The moisturizing quality of avocado oil makes it such a common ingredient in recipes for soap, lotions, massage oils, and scrubs. The jojoba oil contributes to lather and also contains moisturizing properties. The palm oil gives this scrub a nice creamy lather, while the coconut oil produces a nice bubbly lather. All of these ingredients mixed together make up this wonderfully exfoliating body scrub. Mixing up different oils, butters, fragrances, and more can create variety within your products, which is important. We tested out the SLSA in this product to add to the variety in our recipes. This surfactant makes this more of a foaming body scrub, as opposed to some of our other scrubs. Additionally, it adds significantly to the lather and application to the surfaces of the body. It can also help treat any patches of dry skin that you may have because of the SLSA it contains.

Recipes That You Can Make with SLSA: Sangria Shimmer Bath BombsRecipes That You Can Make with SLSA: Sangria Shimmer Bath Bombs

The second recipe that we made using Sodium Lauryl Sulfoacetate are these Sangria Shimmer Bath Bombs. Our new product is perfect for making bath bombs. Some of the other bath bombs on the Natures Garden website use SCI. As you know, we switched that up in this recipe. The purpose of using a bath bomb for most people is to watch the bath bomb fizz. When the SLSA is added into a bath bomb recipe, it will fizz AND foam. What could be better than that? These will let you experience a bubble bath in a brand new way and they are simple to make. We love them!

Recipes That You Can Make with SLSA: Sangria Sparkle Bubble BarsRecipes You Can Make with SLSA: Sangria Scoopable Bubble Bars

Our last recipe to share is these Sangria Scoopable Bubble Bars. Who does not love to take a nice, relaxing bath after having a long day? These bubble bars are the perfect product to help you to a night of relaxation. To use the sangria bubble bars, run a couple under warm bath water. They will start foaming immediately. We love these bubble bars because of the bubbles they provide. Unlike bath products made with SCI, these have much more lather to them! This is because SLSA is a surfactant that has more of a foaming quality to it. Therefore, the products made with it are also more foamy and bubbly. These will give you one of the most relaxing baths you have ever had!

More Fun with SLSA

We have covered some of the benefits of SLSA, but this page gives you the full run down. We also found a blog page that is super helpful when it comes to learning different ways you can make bath bombs. The website is actually called How to Make Bath Bombs! This specific recipe is written by a user named KCAT, who attempts to duplicate a very popular bath bomb recipe. In this step by step recipe, she used SLSA to create her bath bomb, just like we did!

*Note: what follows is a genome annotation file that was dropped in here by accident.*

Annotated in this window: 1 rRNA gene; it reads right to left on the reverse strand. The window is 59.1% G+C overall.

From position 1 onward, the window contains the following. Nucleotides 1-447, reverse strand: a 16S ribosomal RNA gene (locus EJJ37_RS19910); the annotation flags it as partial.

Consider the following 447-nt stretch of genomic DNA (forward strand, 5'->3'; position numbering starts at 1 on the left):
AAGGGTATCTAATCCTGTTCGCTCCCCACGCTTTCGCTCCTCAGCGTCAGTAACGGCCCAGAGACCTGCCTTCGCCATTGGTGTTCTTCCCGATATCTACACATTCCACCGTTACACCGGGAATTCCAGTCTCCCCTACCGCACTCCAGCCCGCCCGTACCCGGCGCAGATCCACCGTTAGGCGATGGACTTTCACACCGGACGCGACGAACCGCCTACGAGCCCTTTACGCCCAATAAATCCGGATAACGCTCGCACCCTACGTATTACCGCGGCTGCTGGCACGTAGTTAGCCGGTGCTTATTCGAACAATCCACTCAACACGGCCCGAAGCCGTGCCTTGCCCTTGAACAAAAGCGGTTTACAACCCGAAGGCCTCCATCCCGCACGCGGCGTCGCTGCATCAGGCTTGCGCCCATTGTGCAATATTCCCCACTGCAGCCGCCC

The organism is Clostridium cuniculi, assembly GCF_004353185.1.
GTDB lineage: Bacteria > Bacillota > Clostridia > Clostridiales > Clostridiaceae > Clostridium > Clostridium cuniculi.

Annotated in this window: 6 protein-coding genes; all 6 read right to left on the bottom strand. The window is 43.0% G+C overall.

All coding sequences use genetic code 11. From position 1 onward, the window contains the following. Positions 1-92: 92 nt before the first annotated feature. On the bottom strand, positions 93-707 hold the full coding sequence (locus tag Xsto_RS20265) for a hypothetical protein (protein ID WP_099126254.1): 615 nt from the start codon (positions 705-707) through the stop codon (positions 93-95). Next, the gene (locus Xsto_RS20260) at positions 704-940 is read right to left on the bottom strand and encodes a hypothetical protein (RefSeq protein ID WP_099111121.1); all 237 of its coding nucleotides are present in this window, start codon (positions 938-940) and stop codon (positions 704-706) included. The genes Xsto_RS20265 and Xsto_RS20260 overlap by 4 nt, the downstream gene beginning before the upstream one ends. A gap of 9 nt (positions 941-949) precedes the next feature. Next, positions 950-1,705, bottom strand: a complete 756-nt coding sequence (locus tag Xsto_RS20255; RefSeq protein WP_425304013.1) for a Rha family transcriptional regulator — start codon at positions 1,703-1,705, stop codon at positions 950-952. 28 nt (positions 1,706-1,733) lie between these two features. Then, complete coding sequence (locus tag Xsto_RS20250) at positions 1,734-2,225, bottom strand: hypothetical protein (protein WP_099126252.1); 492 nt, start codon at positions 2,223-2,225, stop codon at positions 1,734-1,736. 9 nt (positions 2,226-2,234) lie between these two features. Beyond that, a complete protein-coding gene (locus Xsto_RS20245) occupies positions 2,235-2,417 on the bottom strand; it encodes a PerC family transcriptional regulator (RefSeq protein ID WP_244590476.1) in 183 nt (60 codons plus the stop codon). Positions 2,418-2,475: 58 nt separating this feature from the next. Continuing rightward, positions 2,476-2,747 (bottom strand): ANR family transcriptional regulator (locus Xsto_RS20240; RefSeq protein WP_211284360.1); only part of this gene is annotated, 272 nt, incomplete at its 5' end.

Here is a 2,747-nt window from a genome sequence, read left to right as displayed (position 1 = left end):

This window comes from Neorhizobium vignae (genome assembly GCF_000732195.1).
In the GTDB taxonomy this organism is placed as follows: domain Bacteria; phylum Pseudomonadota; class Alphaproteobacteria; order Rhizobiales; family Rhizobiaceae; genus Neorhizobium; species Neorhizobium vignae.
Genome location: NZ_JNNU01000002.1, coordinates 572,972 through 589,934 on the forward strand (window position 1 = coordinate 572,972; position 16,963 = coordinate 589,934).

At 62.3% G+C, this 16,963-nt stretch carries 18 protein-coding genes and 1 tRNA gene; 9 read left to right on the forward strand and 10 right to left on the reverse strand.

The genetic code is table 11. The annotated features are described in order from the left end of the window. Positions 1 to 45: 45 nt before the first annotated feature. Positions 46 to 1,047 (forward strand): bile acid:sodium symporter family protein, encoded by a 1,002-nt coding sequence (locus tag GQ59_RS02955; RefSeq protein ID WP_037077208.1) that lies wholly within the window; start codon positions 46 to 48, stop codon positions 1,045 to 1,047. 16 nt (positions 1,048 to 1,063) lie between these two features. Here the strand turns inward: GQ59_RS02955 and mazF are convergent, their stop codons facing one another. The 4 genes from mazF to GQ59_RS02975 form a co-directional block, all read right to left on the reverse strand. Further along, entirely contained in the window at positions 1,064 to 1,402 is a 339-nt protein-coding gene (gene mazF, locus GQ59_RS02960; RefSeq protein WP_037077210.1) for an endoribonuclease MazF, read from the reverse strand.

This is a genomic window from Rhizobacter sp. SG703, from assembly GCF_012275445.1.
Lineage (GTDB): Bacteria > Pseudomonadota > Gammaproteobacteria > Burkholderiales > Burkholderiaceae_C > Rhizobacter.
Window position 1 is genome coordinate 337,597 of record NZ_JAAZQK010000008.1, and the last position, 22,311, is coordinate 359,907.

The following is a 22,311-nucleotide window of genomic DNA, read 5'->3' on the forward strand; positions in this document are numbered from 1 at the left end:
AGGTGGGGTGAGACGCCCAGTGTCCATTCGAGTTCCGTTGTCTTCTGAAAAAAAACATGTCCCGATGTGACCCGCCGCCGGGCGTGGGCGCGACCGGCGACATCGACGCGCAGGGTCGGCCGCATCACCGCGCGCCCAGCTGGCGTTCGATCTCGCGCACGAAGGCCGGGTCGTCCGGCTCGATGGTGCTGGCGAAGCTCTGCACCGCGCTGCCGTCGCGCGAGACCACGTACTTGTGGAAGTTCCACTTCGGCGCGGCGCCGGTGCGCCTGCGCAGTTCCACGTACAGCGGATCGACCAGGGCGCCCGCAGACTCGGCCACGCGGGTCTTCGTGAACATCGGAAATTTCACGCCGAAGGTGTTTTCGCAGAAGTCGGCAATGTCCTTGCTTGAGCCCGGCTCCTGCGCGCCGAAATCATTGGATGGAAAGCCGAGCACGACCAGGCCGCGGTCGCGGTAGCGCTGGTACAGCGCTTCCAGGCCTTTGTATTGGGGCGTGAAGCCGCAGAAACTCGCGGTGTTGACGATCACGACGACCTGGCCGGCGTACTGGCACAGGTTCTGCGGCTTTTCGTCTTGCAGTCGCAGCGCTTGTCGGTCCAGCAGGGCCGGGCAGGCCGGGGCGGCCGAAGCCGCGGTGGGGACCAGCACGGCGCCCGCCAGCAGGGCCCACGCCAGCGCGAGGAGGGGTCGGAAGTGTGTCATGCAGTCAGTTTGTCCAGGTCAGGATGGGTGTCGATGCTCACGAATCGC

We hope that you enjoyed learning all there is to know about SLSA with us and the different ways it can be used! If you try out any of the recipes that we mentioned today, we would love to hear how they turned out for you. Reach out to us on social media to share your results!

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Natures Garden is not responsible for the performance of any of the recipes provided on our website. Testing is always the responsibility of our customers. If you plan to resell any of the recipes that we provide, it is also your responsibility to follow all FDA regulations. We, at Natures Garden, cannot offer any advice on where to buy the products and ingredients that are listed in our recipes if they are not sold by Natures Garden. When you use Natures Garden recipes and/or raw ingredients, you are agreeing to indemnify Natures Garden against any liability of performance, any lack of performance, or any problems that you encounter with the finished products.

Dec
14

Sparkling Sangria Body Scrub Recipe


This entry was posted in Free Recipes, Natures Garden, sangria scent, scrub recipes, SLSA and tagged , , , , , , , , , , , , , , , , , , , , , , , , , , , , , , on by .

Sparkling Sangria Facial Scrub RecipeSparkling Sangria Body Scrub Recipe

Our Sparkling Sangria Body Scrub Recipe is a product that you are sure to fall in love with! It contains a lot of different oils combined with mango butter to create a nice, smooth, and moisturizing scrub. You can use this to exfoliate your face as well as your entire body, which is an added bonus! We will also be mentioning a new ingredient that Natures Garden now carries, SLSA. We have recently added SLSA to the website. It really enhances the products that it is used in, and we are excited to share. We also love coming up with new and creative recipes for all of our customers to try out, which this recipe showcases. Bringing out your creative side is always fun, especially in this industry.

Ingredients Found at Natures Garden:

Sodium Lauryl Sulfoacetate
Silky Emulsifying Wax
Avocado Oil
Coconut Oil 76
Palm Oil
Mango Butter
Jojoba Oil
Candelilla Wax
Optiphen Preservative
Sangria Punch Fragrance Oil
Vitamin E Oil
Tomato Red FUN Soap Colorant
Diamond Dust Mica Pigment
8 oz Clear PET Jars
70/400 White Straight Smooth Lids
Thermometer

Other Ingredients & Equipment You Will Need:

Mixing Bowl